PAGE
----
Four UX design conversations you should no longer be having

Written by: Ivan Langham, Designer
Illustration by: Ivan Langham, Designer

With the pace of change in our digital world, it can be hard to keep up with exactly what current design best practice is. By the time you finally wrap your head around the best way to approach that next product build or update, the rules have changed again. It’s not surprising that people are confused and frustrated when told that thing they learned during an online conference six months ago is now old hat.

So let’s put to bed a few of the things that seem to come up again and again – with four UX design misconceptions you no longer need to be discussing.

“Users don’t like to scroll”

When web design was in its infancy, keeping all the important stuff ‘Above the fold’ was best practice. However, we’re now a decade into platforms like Facebook and Instagram, which have trained us to scroll and swipe relentlessly. From a homepage to an email, whatever digital experience you are developing, ‘scrolling’ or ‘swiping’ should not be a taboo discussion.

Yes, first impressions are important. Yes, there is a time and place to keep it short and sweet. But thinking that your users are too lazy to reach the bottom of the page is outdated. The important thing to remember is that if your content is enticing and relevant, users will engage.

There are lots of different ways to create and display engaging content, but some quick wins could include: keeping the copy concise and clear; leaning on the power of photography; graphics and video to draw the eye; and bringing elements to life through micro animations and parallax effects.

Apple and Google have been embracing the scroll for years – just look at their product sites for iPhone and Pixel

“Users only know to click on big buttons”

We’ve all seen the data that users can’t resist a nice, big button. And of course the CTA (call-to-action) is important on any user interface. However, when it appears too many times on a page, its eye-catching power is taken away.

Interactivity comes in many different visual forms, which users have grown to understand. When your mouse cursor hovers over something clickable, it turns into a hand – the simplest interaction there is. Iconography is a common form of navigation – think of the shopping cart, magnifying glass or even the abstract “hamburger” menu icon (3 horizontal lines on top of each other).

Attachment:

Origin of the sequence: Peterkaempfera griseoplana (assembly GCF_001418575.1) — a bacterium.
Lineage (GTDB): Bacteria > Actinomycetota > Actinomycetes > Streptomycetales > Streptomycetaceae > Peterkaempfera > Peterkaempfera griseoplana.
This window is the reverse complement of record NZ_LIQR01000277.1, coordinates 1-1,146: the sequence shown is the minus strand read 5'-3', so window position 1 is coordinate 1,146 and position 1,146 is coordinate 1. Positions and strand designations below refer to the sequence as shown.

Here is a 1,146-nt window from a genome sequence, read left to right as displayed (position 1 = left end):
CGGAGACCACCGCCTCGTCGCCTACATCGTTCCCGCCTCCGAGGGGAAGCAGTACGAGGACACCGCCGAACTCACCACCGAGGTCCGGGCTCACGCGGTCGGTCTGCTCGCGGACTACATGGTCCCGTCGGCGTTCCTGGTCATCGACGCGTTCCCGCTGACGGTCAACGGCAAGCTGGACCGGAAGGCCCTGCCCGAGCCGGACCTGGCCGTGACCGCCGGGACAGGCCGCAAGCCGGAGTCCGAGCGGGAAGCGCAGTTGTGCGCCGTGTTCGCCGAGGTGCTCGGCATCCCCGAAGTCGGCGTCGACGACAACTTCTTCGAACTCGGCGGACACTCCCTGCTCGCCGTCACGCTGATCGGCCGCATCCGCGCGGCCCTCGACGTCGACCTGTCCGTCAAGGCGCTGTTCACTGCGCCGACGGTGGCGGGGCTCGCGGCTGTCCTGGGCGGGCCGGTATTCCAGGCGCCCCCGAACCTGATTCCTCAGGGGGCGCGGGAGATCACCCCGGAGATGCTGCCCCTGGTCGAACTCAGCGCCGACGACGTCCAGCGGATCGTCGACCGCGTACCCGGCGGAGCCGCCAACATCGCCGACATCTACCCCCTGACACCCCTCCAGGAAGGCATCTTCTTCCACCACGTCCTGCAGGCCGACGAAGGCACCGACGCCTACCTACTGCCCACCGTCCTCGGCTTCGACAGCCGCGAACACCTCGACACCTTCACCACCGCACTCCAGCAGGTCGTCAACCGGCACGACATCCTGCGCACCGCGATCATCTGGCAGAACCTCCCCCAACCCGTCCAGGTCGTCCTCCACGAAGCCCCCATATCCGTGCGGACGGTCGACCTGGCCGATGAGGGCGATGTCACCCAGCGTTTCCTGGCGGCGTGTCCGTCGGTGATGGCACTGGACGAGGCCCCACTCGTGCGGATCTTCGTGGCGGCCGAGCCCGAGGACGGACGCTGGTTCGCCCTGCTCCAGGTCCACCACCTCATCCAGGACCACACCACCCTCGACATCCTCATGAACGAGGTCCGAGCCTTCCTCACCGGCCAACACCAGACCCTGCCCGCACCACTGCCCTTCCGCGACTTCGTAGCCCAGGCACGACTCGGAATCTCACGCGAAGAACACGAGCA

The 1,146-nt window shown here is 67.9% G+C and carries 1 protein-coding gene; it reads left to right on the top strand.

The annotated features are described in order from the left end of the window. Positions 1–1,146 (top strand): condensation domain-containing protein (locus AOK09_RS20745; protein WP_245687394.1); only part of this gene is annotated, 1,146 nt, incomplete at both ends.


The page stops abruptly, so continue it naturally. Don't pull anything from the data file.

Yes, go ahead and use that big beautiful button, but use it wisely and sparingly to maximise its effectiveness. Always consider the user journey and hierarchy of message before flooding the page with a button under every piece of content. Chances are, there is a better way. When in doubt, conduct some AB testing to see what your users are drawn to.

“The ‘mobile-first’ approach is best practice”

Starting with a mobile approach means that you consider this user journey to be more important than any other device. In most cases, the data would suggest a broad split of users across varying sizes of smartphones, tablets, laptops and desktops.

A more useful approach is ‘responsive design’ – where your content adjusts automatically to ensure consistency across devices. During design and development, no one device is favoured over another. Each component on the page, whether it be copy, imagery or even a data capture form, is optimised for whatever screen the user is experiencing.

“If it’s not broken, don’t fix it”

It makes sense to leave what’s working, and to change what isn’t – right? Not always. In fact, it can be much more effective to anticipate the changing environment and move with it than to constantly chase it year after year.

Let’s take a suite of welcome emails for example. The results are good, so why update or redo them the next year? Well, as we’ve seen, the world does not stand still. Design trends evolve, new technology emerges, and consumer behaviour constantly shifts. Move with that change instead of banking on what worked last year during a different environment: set the pace and get out in front.

These changes don’t have to be root and branch, and sometimes an evolution is enough. Respect the experts in relevant fields and execute based off clear data, insights and research. As always, rely on proper AB testing to refine the details.